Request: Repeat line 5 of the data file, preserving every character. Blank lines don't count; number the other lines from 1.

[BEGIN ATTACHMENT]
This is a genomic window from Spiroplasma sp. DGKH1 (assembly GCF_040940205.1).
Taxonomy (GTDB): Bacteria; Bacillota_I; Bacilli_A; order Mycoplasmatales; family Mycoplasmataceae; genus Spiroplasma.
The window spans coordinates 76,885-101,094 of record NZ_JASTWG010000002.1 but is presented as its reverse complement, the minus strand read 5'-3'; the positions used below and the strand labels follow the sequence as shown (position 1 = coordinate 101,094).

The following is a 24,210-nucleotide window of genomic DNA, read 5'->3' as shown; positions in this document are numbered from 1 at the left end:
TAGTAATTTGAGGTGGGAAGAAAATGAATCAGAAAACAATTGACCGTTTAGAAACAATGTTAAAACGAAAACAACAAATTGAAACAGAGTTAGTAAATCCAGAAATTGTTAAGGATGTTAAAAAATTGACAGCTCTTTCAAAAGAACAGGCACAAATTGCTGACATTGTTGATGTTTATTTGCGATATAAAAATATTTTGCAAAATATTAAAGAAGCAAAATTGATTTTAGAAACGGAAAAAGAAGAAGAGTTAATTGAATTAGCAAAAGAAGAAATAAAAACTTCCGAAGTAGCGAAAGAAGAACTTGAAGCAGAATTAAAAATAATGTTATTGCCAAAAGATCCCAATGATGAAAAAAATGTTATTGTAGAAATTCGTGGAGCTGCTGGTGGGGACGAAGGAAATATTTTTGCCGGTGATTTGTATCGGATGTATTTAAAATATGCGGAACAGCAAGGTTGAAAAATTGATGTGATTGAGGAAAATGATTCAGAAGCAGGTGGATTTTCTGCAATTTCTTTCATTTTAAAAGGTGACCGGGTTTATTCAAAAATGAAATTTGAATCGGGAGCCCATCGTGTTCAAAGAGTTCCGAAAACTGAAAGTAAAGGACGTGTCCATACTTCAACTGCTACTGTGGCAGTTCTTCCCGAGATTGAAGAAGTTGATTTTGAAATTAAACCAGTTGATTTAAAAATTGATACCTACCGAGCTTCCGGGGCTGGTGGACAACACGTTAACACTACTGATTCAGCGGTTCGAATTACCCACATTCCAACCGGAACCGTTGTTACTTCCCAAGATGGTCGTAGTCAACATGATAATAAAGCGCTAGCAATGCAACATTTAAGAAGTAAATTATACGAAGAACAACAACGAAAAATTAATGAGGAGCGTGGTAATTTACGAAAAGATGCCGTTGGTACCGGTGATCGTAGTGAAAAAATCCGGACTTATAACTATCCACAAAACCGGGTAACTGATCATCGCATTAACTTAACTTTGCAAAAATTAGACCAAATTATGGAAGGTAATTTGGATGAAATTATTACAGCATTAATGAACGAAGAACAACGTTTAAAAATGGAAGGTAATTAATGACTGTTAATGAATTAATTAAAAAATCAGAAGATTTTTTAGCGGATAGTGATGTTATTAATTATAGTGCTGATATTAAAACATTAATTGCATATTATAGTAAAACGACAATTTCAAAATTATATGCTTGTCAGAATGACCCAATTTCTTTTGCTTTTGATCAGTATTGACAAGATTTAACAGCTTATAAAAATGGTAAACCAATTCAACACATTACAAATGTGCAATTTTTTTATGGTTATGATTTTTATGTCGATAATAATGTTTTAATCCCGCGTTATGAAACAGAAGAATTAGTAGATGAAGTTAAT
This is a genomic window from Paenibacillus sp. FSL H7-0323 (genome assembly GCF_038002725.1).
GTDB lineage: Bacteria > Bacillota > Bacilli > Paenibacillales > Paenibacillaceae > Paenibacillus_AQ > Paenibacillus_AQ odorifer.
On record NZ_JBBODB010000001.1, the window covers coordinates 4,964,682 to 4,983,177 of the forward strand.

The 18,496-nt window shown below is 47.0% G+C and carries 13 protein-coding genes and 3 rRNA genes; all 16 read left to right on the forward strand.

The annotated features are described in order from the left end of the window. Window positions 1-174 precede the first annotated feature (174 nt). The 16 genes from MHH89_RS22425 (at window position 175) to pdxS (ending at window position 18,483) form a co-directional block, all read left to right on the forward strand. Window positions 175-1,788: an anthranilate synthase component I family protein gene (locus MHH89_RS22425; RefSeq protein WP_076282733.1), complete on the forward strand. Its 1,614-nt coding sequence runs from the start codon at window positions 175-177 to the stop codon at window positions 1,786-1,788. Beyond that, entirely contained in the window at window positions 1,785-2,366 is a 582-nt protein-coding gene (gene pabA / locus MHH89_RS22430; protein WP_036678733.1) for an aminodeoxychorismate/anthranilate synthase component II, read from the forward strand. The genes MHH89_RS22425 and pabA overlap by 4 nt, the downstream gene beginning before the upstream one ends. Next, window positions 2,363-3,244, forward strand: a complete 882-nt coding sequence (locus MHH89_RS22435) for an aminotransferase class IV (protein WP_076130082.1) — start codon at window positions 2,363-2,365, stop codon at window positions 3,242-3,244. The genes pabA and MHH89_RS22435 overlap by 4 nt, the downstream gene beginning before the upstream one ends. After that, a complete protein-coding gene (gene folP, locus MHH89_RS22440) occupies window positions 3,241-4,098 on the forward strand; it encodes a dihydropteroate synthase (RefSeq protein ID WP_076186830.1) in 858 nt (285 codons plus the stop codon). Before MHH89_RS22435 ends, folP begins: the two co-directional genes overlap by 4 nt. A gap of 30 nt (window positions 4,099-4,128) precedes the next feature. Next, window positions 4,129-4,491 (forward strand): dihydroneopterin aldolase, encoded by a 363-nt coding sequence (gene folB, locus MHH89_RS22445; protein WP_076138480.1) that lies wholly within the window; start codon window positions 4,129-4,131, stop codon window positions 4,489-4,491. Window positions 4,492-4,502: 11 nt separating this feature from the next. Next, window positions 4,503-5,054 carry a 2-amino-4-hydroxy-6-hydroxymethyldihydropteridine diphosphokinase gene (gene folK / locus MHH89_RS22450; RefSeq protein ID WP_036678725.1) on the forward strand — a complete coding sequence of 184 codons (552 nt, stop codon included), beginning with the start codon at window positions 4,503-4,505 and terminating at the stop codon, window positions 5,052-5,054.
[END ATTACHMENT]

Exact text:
TAGTAATTTGAGGTGGGAAGAAAATGAATCAGAAAACAATTGACCGTTTAGAAACAATGTTAAAACGAAAACAACAAATTGAAACAGAGTTAGTAAATCCAGAAATTGTTAAGGATGTTAAAAAATTGACAGCTCTTTCAAAAGAACAGGCACAAATTGCTGACATTGTTGATGTTTATTTGCGATATAAAAATATTTTGCAAAATATTAAAGAAGCAAAATTGATTTTAGAAACGGAAAAAGAAGAAGAGTTAATTGAATTAGCAAAAGAAGAAATAAAAACTTCCGAAGTAGCGAAAGAAGAACTTGAAGCAGAATTAAAAATAATGTTATTGCCAAAAGATCCCAATGATGAAAAAAATGTTATTGTAGAAATTCGTGGAGCTGCTGGTGGGGACGAAGGAAATATTTTTGCCGGTGATTTGTATCGGATGTATTTAAAATATGCGGAACAGCAAGGTTGAAAAATTGATGTGATTGAGGAAAATGATTCAGAAGCAGGTGGATTTTCTGCAATTTCTTTCATTTTAAAAGGTGACCGGGTTTATTCAAAAATGAAATTTGAATCGGGAGCCCATCGTGTTCAAAGAGTTCCGAAAACTGAAAGTAAAGGACGTGTCCATACTTCAACTGCTACTGTGGCAGTTCTTCCCGAGATTGAAGAAGTTGATTTTGAAATTAAACCAGTTGATTTAAAAATTGATACCTACCGAGCTTCCGGGGCTGGTGGACAACACGTTAACACTACTGATTCAGCGGTTCGAATTACCCACATTCCAACCGGAACCGTTGTTACTTCCCAAGATGGTCGTAGTCAACATGATAATAAAGCGCTAGCAATGCAACATTTAAGAAGTAAATTATACGAAGAACAACAACGAAAAATTAATGAGGAGCGTGGTAATTTACGAAAAGATGCCGTTGGTACCGGTGATCGTAGTGAAAAAATCCGGACTTATAACTATCCACAAAACCGGGTAACTGATCATCGCATTAACTTAACTTTGCAAAAATTAGACCAAATTATGGAAGGTAATTTGGATGAAATTATTACAGCATTAATGAACGAAGAACAACGTTTAAAAATGGAAGGTAATTAATGACTGTTAATGAATTAATTAAAAAATCAGAAGATTTTTTAGCGGATAGTGATGTTATTAATTATAGTGCTGATATTAAAACATTAATTGCATATTATAGTAAAACGACAATTTCAAAATTATATGCTTGTCAGAATGACCCAATTTCTTTTGCTTTTGATCAGTATTGACAAGATTTAACAGCTTATAAAAATGGTAAACCAATTCAACACATTACAAATGTGCAATTTTTTTATGGTTATGATTTTTATGTCGATAATAATGTTTTAATCCCGCGTTATGAAACAGAAGAATTAGTAGATGAAGTTAAT